The story relates the episode in which the famous Belgian detective, Hercule Poirot (Finney), hurriedly embarks on the Orient Express train leaving Turkey for France. The train, however, is stopped halfway by a heavy snowstorm and Ratchett (Richard Windmark) dawns brutally murdered in his cabin. So it’s up to Poirot to find out which of the mysterious passengers was the criminal.
With a great reception and many positive reviews, the film was nominated for six Oscar categories, with Ingrid Bergman taking the award for ‘Best Supporting Actress’, and ten BAFTA nominations, winning the ‘Best Actor’ awards for John Gielgud, ‘Best Supporting Actress’ for Bergman and ‘Best Music’ for Richard Rodney Bennett.
In 2017, Kenneth Branagh directed and starred as Poirot in a second film adaptation with a cast equal to the first film: Michelle Pfeiffer, Derek Jacobi, Judi Dench, Olivia Colman, Penélope Cruz, Lucy Boynton, Willem Dafoe, Daisy Ridley, Josh Gad and Johnny Depp, however without achieving the success of his predecessor.
Agatha Christie, very demanding with the adaptations of her books, said that (1974) and (1957) were the only ones she liked.
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Death on the Nile (1978)
Enthusiastic about the prospect of another such success, the distributor quickly decided to adapt yet another detective novel by Agatha Christie: published in 1937.
The story was then scripted by Anthony Shaffer and the feature was directed by John Guillermin. When Albert Finney was unable to repeat his role as detective Hercule Poirot, the producers opted to call actor Peter Ustinov to play the character, followed by an experienced cast including Angela Lansbury, Bette Davis, Mia Farrow, Maggie Smith, David Kiven, George Kennedy and Jack Warden.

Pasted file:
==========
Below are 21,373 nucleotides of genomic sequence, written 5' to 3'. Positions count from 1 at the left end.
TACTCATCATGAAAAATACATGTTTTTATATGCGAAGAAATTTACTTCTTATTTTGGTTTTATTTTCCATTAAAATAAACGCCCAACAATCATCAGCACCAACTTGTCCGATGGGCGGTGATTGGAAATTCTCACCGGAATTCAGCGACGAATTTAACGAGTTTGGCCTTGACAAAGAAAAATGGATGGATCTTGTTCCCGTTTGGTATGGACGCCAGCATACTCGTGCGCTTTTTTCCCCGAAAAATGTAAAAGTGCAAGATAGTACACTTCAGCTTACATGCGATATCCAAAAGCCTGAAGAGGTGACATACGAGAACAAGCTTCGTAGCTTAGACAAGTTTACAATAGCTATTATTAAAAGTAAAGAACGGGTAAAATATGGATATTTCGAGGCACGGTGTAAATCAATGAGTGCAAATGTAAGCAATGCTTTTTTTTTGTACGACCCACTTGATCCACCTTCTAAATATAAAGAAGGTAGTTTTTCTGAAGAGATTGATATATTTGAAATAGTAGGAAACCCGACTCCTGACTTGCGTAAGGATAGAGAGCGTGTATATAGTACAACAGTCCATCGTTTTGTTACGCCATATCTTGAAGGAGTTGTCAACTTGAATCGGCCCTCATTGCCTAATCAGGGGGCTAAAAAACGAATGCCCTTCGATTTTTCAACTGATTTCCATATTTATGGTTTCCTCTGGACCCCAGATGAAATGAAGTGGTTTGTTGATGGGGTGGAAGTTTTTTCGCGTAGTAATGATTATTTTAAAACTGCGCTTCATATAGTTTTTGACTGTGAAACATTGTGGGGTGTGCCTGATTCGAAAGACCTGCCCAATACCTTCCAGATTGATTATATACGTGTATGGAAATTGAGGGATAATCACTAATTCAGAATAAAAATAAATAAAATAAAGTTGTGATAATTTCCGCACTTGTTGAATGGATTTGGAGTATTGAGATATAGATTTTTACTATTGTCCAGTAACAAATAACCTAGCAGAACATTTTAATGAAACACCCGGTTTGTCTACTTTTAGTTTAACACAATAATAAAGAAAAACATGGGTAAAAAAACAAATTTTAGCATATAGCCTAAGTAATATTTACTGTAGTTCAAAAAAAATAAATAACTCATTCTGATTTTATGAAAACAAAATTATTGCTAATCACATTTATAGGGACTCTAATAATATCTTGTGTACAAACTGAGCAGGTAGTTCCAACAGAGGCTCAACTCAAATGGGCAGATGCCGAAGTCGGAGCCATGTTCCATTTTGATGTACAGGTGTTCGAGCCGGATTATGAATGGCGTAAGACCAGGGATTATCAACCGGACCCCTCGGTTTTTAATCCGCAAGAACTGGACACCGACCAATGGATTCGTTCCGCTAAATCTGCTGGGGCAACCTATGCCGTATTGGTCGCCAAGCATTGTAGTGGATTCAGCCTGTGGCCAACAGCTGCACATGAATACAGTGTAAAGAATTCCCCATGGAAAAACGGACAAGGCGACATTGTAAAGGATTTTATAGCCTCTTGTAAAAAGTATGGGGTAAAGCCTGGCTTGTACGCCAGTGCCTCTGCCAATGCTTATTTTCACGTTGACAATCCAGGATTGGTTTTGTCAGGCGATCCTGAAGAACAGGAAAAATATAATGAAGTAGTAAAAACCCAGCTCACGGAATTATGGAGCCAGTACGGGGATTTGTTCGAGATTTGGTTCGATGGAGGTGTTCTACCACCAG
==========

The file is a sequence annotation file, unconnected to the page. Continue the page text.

In the plot, Poirot is on vacation on a cruise on the River Nile, when he finds himself in the middle of a love triangle that ends in murder. When Jackie de Bellefont (Farrow) asks her heir friend Linnet Ridgeway (Lois Chiles) to employ her fiancé, Simon Doyle (Simon MacCorkindale), he didn’t think they would end up getting married. Jackie then chases the new couple during their honeymoon in Egypt and embarks with them on the same cruise as Poirot. When Linnet appears dead, however, Poirot takes over the investigation only to discover that many of the ship’s passengers had reason to kill the young woman.
Despite weak box office and divided criticisms, he became a public favorite and was nominated in four BAFTA categories, taking the award for ‘Best Costume Design’ to Anthony Powell, was nominated for a Golden Globe for ‘Best Foreign Film’ and won a Oscar also for ‘Best Costume Design’.